But disaster loomed after the first run on the second day when the British discovered a rear axle bolt on their sled had sheared off and they didn't have a spare.
"Eugenio was on the line about to do his run but he came across and said, 'Don't worry. Send an Englishman down to meet me and you can have mine'," said Glentoran.
The pair admit they had already acquired another bolt by the time the Italians reached the top of the course, but this act of generosity went down in Olympic folklore and earned Monti the inaugural Pierre de Coubertin medal for fairplay.
The Britons were in second place after the third run but thought they had blown their chance after a scruffy final descent.
"On our last run we made a small mistake and I thought 'that's it'," said Glentoran. "We went to a hut near the finish and had a coffee and schnapps and thought, 'well played, but not well played'. Then various people found us to say the world's press were looking for us. The race track had softened and nobody could overtake us."
The British beat Italy's number two sled, manned by Sergio Zardini and Romano Bonagura, by 0.12 seconds with Monti and Sergio Siorpaes in Italy 1 third.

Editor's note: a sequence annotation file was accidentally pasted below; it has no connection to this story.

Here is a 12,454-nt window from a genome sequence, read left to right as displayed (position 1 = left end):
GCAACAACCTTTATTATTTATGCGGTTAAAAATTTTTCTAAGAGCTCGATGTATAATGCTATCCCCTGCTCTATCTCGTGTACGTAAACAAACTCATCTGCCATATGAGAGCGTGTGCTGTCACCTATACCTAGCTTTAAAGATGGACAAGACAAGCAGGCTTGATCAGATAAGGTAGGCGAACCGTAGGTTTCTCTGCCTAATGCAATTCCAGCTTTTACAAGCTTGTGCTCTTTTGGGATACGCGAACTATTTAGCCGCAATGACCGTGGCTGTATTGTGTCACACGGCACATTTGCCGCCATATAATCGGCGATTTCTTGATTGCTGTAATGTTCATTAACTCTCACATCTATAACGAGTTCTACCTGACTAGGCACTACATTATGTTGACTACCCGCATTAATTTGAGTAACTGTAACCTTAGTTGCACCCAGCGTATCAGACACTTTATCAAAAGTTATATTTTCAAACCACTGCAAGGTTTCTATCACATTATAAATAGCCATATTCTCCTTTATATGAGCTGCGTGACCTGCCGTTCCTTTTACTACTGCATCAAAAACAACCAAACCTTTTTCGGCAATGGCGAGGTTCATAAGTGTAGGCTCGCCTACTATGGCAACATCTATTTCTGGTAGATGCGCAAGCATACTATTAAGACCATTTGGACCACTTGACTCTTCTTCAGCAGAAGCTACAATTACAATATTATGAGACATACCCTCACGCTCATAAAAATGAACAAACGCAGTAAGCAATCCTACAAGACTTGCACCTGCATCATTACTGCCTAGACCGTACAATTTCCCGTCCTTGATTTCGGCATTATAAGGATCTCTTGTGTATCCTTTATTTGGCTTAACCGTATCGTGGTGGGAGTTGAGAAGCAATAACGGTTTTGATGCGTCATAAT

"By 1030am the champagne was out. It didn't stop for some time," said Nash.
That evening they made their way down to Innsbruck for the medal ceremony, but couldn't find a way into the stadium.
"The Austrians had policeman everywhere but they were very Germanic and uncooperative," said Nash. "We saw another chap we knew, Lord Exeter, milling about and said to him, 'Excuse me, sir, where do we get in? He said, 'Don't worry chaps, they can't start without us. You're getting the medals and I'm giving them to you'."
The pair, who have a corner named after them at the St Moritz track, won the world championship in 1965 and took bronze in 1966. They also competed at the 1968 Olympics, finishing fifth behind Monti.
Glentoran left the army in 1966 and went into business in Northern Ireland before becoming the 3rd Baron Glentoran and entering the House of Lords in 1995 upon his father's death. Nash runs a timber company in Devon.
"We celebrated 57 years of friendship recently, and we're still great mates," said Glentoran.
In recent years, an overhaul of British Bobsleigh has seen encouraging results at junior, youth and senior level, including silver at the 2012 Winter Youth Olympics, and led to a UK Sport grant of £3.3m for the Sochi Games cycle.
But is Glentoran surprised there have been no other Olympic gold medals in 50 years?
"Yes and no. Slightly disappointed," said Glentoran, who has been president of British Bobsleigh since 1987. "It's had some rough times, financially and otherwise. I think it has got a strong set up now, with skeleton and bobsleigh under one roof.
"We have a very good base at Bath University and very good relationships with schools and the services and with British athletics. I certainly wouldn't knock it. I think the future is strong."